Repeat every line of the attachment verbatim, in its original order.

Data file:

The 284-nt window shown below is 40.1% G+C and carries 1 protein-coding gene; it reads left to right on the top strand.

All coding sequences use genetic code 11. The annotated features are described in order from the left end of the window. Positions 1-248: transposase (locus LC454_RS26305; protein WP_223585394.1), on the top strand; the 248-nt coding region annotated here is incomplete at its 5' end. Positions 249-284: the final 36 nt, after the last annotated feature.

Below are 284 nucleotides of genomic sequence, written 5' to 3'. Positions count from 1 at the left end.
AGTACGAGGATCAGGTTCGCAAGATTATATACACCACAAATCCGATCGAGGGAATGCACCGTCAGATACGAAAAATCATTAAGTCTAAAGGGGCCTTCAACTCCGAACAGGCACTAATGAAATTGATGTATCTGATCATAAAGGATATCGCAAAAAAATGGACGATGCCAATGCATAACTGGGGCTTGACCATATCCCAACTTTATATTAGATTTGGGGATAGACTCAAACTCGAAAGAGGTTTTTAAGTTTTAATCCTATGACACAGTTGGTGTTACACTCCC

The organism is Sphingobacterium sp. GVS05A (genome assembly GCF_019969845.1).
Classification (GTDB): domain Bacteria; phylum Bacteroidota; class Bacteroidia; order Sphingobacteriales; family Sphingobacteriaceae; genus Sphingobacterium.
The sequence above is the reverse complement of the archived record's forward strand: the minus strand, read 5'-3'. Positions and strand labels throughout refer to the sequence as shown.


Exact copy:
The 284-nt window shown below is 40.1% G+C and carries 1 protein-coding gene; it reads left to right on the top strand.

All coding sequences use genetic code 11. The annotated features are described in order from the left end of the window. Positions 1-248: transposase (locus LC454_RS26305; protein WP_223585394.1), on the top strand; the 248-nt coding region annotated here is incomplete at its 5' end. Positions 249-284: the final 36 nt, after the last annotated feature.

Below are 284 nucleotides of genomic sequence, written 5' to 3'. Positions count from 1 at the left end.
AGTACGAGGATCAGGTTCGCAAGATTATATACACCACAAATCCGATCGAGGGAATGCACCGTCAGATACGAAAAATCATTAAGTCTAAAGGGGCCTTCAACTCCGAACAGGCACTAATGAAATTGATGTATCTGATCATAAAGGATATCGCAAAAAAATGGACGATGCCAATGCATAACTGGGGCTTGACCATATCCCAACTTTATATTAGATTTGGGGATAGACTCAAACTCGAAAGAGGTTTTTAAGTTTTAATCCTATGACACAGTTGGTGTTACACTCCC

The organism is Sphingobacterium sp. GVS05A (genome assembly GCF_019969845.1).
Classification (GTDB): domain Bacteria; phylum Bacteroidota; class Bacteroidia; order Sphingobacteriales; family Sphingobacteriaceae; genus Sphingobacterium.
The sequence above is the reverse complement of the archived record's forward strand: the minus strand, read 5'-3'. Positions and strand labels throughout refer to the sequence as shown.